NEWARK, Ohio – Mike John, president-elect of the National Cattlemen’s Beef Association, called it a “fabulous time” to be in the beef industry, and if attendance at this year’s Ohio Cattlemen’s Association annual meeting and banquet is any indication, he’s right.
More than 300 beef producers gathered at the Cherry Valley Lodge in Newark Jan. 21 for the annual policy development sessions, annual meeting and awards banquet.
Changing times. Speaking to the group, John said the industry’s markets are as strong as they’ve ever been. He warned, however, that change is inevitable and challenged producers to use advancements in the industry to their advantage.
“You can profit from that change,” the Missouri cattleman said.
Top honor. Joe Foster of Gallia County received the association’s Industry Excellence Award, considered the group’s most prestigious honor.
Foster grew up in Gallia County and began his involvement in the industry at an early age when he started a calf route where he picked up calves from local dairies to raise and sell. This calf route helped put Foster through college.
After college, he expanded his operation and today Foster Farms consists of 135 acres, a 750-head per year Holstein heifer development operation, production of 120 head per year of embryo recipient heifers, a 100-head cattle feeding unit and a 200-head commercial sheep flock in addition to raising burley tobacco.
Beef booster. Foster was instrumental in the creation of Gallia Beef, a coordinated beef marketing system linking producers in Gallia County with consumers across the state.
Foster currently sits on the Ohio Beef Council Operating Committee and served two terms on the national Cattlemen’s Beef Board representing Ohio’s producers. He is also a board member on the Southern Ohio Ag & Community Development Foundation.
In addition to Foster Farms, Joe partnered with his brother, Bob, in 1984 to begin Foster Sales, a trucking and delivery company.
McDorman Farm. Louis J. McDorman from Clark County received the Commercial Cattleman of the Year award. The 1,000-acre farm near South Charleston is operated by McDorman, his wife, JaNelle, and his son, Louis H. (the McDorman farm was profiled in the Jan. 19, 2006, Farm and Dairy).
McDorman Farms specializes in custom cattle feeding. An additional 50-100 brood cows complete the operation.
McDorman and his family will be recognized with other top beef producers from throughout the country and vie for the national Commercial Producer Award at the 2006 Beef Improvement Federation annual meeting in Choctaw, Miss., April 18-21.
Industry winner. Sam Roberts, beef technologies coordinator for United Producers, earned the association’s 2006 Beef Industry Service Award.
Roberts, who lives in Springfield, has served as the Ohio Beef Expo Chairman since 2001. Previous to serving as chairman, Roberts served as the expo vice chairman and was a part of the expo’s junior show committee.
Roberts also assists with the commercial cattle show held at the Ohio State Fair.
A member of the BEEF 509 planning committee, Roberts presents a session on understanding grid pricing during every BEEF 509 program.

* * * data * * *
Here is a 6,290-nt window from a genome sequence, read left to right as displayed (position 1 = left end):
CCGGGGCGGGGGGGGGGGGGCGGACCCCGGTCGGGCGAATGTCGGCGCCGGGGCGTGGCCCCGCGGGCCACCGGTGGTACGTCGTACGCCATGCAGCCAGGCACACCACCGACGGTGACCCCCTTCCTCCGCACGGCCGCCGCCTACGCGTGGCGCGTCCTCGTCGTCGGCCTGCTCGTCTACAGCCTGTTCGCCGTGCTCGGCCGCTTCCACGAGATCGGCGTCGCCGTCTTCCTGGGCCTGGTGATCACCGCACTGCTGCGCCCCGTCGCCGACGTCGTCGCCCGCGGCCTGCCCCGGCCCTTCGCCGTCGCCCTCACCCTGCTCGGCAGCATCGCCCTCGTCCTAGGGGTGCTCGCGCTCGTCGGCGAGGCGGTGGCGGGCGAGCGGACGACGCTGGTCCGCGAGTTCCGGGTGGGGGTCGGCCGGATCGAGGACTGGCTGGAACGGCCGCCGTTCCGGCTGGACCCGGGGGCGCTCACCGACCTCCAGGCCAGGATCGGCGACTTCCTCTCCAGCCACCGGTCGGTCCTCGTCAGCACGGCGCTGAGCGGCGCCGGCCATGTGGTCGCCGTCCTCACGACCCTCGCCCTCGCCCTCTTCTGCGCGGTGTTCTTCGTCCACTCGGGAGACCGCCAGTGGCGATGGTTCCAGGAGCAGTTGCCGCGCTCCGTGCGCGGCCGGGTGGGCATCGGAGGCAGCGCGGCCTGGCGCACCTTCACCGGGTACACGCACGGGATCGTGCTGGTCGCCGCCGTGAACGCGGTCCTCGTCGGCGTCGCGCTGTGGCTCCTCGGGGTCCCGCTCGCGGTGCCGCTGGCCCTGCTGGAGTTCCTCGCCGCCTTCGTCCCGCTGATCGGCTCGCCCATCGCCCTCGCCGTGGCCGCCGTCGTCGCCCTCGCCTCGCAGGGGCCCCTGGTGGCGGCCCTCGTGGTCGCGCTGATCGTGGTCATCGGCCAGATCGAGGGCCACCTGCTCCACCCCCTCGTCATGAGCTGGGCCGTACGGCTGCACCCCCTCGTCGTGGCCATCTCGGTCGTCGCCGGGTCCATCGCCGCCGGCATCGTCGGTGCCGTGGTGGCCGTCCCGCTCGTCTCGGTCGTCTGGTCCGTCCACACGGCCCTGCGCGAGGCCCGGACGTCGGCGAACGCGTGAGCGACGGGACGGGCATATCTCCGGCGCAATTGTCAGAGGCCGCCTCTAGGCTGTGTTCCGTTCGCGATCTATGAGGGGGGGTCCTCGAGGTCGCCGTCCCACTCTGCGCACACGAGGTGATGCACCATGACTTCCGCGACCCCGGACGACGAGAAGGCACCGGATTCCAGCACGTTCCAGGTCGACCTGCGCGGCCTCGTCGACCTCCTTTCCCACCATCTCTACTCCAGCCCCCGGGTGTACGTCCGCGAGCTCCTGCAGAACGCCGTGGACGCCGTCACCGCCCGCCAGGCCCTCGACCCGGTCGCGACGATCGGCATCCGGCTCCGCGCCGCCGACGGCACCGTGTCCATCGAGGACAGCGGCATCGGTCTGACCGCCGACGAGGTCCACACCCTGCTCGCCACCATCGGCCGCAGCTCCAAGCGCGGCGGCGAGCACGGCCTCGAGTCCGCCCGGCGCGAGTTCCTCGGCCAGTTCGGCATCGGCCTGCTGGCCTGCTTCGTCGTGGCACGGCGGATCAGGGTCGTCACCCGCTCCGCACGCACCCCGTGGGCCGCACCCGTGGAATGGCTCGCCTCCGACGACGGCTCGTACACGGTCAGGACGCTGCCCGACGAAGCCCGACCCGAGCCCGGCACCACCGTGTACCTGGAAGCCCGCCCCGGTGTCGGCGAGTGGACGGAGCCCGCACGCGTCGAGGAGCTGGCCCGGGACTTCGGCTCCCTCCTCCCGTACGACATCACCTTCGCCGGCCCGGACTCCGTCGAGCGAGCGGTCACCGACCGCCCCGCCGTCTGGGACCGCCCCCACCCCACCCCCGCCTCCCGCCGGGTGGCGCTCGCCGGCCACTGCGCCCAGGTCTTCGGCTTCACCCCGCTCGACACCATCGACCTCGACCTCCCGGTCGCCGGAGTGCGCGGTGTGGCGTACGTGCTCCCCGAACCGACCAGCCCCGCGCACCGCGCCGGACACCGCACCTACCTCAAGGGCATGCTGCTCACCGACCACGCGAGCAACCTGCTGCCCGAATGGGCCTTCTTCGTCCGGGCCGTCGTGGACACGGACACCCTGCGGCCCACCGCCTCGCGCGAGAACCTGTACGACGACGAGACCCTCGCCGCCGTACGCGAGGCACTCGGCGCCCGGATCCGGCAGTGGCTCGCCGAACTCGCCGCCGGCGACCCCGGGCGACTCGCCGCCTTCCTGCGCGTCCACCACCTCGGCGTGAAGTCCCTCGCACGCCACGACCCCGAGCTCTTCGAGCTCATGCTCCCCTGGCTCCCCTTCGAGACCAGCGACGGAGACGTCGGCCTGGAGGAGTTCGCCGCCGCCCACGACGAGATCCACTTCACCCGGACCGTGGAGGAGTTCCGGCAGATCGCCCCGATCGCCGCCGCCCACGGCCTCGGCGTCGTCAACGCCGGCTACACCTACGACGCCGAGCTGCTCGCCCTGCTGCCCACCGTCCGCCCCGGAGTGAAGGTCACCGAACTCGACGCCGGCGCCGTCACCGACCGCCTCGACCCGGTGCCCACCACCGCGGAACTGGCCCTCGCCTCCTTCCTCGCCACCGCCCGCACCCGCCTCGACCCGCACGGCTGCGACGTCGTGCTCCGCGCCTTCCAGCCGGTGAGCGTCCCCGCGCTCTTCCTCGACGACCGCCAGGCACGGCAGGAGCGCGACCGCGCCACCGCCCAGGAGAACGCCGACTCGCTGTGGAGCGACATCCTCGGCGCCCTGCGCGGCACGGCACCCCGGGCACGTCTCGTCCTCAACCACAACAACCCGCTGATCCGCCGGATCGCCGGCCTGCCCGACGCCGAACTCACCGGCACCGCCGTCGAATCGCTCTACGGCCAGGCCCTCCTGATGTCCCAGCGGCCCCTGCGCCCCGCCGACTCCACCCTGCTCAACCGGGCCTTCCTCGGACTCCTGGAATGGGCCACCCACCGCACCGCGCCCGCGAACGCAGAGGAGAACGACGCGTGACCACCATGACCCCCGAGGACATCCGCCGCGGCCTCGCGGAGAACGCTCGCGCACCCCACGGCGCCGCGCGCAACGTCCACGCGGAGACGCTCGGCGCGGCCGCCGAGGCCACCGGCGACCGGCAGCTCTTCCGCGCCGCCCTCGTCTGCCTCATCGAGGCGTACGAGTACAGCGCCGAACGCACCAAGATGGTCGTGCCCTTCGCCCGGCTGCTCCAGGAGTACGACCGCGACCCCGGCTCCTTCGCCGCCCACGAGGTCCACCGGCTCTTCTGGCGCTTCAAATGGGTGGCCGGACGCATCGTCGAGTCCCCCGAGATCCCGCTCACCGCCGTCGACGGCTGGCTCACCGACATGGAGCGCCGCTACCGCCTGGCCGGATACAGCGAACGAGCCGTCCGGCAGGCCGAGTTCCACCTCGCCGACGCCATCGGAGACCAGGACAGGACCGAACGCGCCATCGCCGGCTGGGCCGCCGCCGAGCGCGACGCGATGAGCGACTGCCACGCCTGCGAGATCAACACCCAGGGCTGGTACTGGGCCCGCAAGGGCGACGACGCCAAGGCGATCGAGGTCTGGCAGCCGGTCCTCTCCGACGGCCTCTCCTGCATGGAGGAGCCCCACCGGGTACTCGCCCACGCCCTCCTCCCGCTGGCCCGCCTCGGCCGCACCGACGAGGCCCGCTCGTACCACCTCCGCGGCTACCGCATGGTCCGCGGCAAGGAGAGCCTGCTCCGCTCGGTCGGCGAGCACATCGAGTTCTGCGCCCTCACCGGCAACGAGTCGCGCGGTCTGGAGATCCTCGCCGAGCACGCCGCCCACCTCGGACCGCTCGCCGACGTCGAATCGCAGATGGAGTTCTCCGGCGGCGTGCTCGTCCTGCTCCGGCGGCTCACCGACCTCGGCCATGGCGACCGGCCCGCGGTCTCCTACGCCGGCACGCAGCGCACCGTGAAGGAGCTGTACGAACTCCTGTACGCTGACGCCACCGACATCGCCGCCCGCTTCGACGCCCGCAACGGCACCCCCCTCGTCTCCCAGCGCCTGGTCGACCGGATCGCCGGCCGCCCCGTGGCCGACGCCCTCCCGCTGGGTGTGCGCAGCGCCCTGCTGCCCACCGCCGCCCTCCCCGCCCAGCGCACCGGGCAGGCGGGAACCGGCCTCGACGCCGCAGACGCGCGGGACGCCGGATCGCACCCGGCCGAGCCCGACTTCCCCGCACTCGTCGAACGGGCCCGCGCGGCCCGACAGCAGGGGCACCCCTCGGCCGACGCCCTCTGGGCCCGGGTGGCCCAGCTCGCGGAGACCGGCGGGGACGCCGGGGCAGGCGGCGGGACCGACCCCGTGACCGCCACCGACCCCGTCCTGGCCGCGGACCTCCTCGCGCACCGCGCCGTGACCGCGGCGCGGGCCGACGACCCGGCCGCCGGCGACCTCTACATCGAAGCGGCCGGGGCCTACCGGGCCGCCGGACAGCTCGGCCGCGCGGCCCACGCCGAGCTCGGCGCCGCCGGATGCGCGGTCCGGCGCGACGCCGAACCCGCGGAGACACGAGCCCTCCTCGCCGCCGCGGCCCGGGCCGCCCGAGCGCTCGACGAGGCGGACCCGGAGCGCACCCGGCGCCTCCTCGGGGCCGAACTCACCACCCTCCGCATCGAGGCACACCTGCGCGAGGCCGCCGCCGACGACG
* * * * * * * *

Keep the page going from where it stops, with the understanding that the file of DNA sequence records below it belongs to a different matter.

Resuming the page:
Seedstock winner. Champion Hill in Gallia County received the association’s 2006 Seedstock Producer of the Year award.
This purebred Angus seedstock operation was created 13 years ago when Marshall Reynolds of Huntington, W.Va., and Paul Hill formed a partnership. Today Champion Hill has one of the most successful embryo transfer programs in the country, producing 98 percent of its calf crop through artificial insemination and embryo transfer.
Currently, Champion Hill leases 11 bulls for AI, which are marketed worldwide through ABS, Accelerated Genetics and Genex.
In the past year alone, heifers from the farm near Bidwell have prevailed on the local, state and national level, winning more than 40 shows. Champion Hill manages roughly 1,500 cattle on the 3,500 acre farm and an additional 750 leased acres. About 300 females and 300 bulls are sold each year as seedstock.
Champion Hill and Schaff Angus Valley in Anthony, N.D., have formed a partnership with both farms marketing bulls together once a year every February. Other Champion Hill sales include selling approximately 40 bulls annually in Ohio, and two female sales both held in Gallia County at the end of October and the other in early April.
Champion Hill will also and vie for the National Seedstock Producer Award at the 2006 Beef Improvement Federation annual meeting in April.
Young cattleman. Jake Wolfinger of Fairfield County received the Young Cattleman of the Year honor.
After receiving an associate degree in beef production in 2002 from Ohio State University’s Agricultural Technical Institute, Wolfinger returned to the family farm to work with his father and younger brother Andy.
The farm consists of approximately 150 cows, a 300-head feed yard, 200 acres of hay, and 1,100 acres of soybeans, corn and wheat. The herd consists of 45 commercial Angus recipient cows and the remaining herd is crossbred commercial cows.
Bull test ending. The Beef Improvement Committee gave an update on the Ohio Bull Test and Seedstock Improvement Sales. Plans were announced the Ohio Bull Test program will be phased out after this year’s test and a new Seedstock Improvement Sale would be established at Muskingum Livestock in spring of 2007.
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